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Inauguration Day Bibles: how presidents choose, and what that reveals (+ video)

President Obama will have two highly symbolic Bibles at his Inauguration Day swearing-in ceremony: one used by Abraham Lincoln and another from the family of Martin Luther King Jr.

By Staff writer / January 21, 2013

Barack Obama, joined by his wife, Michelle, takes the oath of office from Chief Justice John Roberts to become the 44th president of the United States at the US Capitol in Washington in this Jan. 20, 2009, photo. Obama used the Lincoln Bible for the ceremony.

Jae C. Hong/AP/File

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WASHINGTON

In no aspect of his second inauguration is President Obama more explicitly historic, even iconic, than in his choice of Bibles: the Lincoln Bible and – to rest underneath it, as the president takes his oath of office – the "traveling" Bible of Martin Luther King Jr.

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It’s hard for the second inauguration of America’s first black president to approach the gravitas of the first. But to invoke, in a simple choice of books, the 150th anniversary of Lincoln’s Emancipation Proclamation (Jan. 1, 1863) and the 50th anniversary of the March on Washington (Aug. 28, 1963), at an inauguration that happens to fall on Martin Luther King Day, comes close.

In fact, there's no requirement that a Bible or any other book be used for the oath of office, as provided in Article II of the Constitution. John Quincy Adams (1825) chose a US law book. Theodore Roosevelt, in his first inauguration (1902), used none at all.

Most US presidents have opted to swear the oath on a Bible – many choosing an open Bible and noting, for the record, the verse(s) on the page to mark the occasion. It’s a moment that can offer a rare glimpse into the spiritual lives of US presidents or, at least, into how they want their spiritual lives or place in history to be understood.

Mr. Obama has left nothing to guesswork on this point. The choice of the Lincoln and King Bibles is “fitting,” he said in a video statement on Friday, “because their actions, the movements they represented, are the only reason that it’s possible for me to be inaugurated.”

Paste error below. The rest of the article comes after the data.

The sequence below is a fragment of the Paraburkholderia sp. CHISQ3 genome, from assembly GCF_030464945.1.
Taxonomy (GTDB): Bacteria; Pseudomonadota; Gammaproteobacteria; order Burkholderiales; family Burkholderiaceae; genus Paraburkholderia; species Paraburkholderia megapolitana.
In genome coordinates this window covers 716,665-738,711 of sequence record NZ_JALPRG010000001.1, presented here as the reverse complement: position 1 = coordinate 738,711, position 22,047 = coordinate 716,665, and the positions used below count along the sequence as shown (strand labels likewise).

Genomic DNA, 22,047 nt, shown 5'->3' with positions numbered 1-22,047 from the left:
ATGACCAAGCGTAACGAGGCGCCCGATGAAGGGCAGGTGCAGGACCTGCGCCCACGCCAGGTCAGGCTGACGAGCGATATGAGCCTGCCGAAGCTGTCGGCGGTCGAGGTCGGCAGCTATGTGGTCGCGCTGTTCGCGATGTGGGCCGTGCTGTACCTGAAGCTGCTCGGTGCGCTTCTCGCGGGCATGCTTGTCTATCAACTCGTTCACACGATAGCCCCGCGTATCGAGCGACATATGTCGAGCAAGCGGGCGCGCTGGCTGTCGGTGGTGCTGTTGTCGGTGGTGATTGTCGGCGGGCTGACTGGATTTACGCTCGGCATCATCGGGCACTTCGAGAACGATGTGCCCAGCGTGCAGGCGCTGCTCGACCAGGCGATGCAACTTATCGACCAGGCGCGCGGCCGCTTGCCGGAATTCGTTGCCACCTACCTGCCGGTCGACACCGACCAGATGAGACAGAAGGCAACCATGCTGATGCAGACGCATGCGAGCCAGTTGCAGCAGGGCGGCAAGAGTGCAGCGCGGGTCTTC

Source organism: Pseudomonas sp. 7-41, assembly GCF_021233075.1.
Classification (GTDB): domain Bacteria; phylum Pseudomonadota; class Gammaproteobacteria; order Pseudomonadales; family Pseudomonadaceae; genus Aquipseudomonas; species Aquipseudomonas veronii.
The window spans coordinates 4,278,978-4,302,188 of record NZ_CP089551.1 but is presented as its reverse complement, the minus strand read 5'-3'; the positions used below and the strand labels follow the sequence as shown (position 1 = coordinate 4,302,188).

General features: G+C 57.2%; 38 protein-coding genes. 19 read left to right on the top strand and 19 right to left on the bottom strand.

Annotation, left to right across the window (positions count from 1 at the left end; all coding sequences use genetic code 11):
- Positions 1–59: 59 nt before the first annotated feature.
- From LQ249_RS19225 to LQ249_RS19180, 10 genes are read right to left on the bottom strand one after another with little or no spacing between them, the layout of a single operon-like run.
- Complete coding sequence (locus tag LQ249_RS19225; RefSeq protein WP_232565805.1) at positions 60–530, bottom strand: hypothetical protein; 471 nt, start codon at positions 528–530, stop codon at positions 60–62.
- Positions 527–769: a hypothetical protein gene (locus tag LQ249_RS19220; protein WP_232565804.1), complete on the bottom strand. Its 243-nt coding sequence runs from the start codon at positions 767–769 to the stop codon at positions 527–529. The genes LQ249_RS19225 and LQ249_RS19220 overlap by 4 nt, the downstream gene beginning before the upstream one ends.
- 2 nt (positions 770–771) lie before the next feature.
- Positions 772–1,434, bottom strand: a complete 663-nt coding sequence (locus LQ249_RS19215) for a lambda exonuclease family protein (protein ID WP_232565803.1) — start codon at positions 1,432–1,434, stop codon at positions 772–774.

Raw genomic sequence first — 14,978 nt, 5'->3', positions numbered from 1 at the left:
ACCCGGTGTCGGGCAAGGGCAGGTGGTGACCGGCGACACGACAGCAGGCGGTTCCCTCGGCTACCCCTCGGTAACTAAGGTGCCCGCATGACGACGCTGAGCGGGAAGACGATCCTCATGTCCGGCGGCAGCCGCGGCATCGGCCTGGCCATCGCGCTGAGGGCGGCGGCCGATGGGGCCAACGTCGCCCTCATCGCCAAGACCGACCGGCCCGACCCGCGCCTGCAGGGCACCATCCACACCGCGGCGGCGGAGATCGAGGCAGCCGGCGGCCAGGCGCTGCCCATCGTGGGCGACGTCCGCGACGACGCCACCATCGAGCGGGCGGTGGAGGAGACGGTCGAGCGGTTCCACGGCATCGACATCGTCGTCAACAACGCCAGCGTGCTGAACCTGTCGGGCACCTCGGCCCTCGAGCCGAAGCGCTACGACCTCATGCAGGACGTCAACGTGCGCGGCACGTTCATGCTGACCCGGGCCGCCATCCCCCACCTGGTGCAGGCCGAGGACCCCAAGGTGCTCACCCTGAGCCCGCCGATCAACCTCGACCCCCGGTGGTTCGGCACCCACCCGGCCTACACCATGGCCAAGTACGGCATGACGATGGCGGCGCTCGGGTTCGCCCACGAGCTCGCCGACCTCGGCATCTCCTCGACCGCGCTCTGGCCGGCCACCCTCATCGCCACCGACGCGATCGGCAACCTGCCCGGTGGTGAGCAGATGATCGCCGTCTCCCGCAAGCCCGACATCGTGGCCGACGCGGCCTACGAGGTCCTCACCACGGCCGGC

“Me stating before the entire country that I will uphold my oath of office while at the same time letting them know that there’s a connection between me being there and the sacrifices of those of the past, I think it’s entirely fitting,” he added.

The King Bible, on loan from the King Center in Atlanta, was Dr. King's "traveling Bible," heavily annotated and used in preparing sermons and speeches. It has never been used previously in a presidential inauguration.

The Lincoln Bible, used during Lincoln's first inauguration, had not been used again until Obama chose it for his first inaugural. Lincoln had no previous ties to the book. Facing assassination threats, Lincoln entered the capital for his first inaugural in secret and in haste, under the guard of Pinkerton detectives. His luggage, including the family Bible, had not yet caught up with him en route from Springfield, Ill. The faded burgundy velvet Bible – 5.9 inches long, 3.9 inches wide, and 1.8 inches deep – was one of several like it on hand at the US Supreme Court for use on such occasions.

The White House says President Obama will not be opening this Bible for the oath. It's too fragile to open easily or to lay flat.

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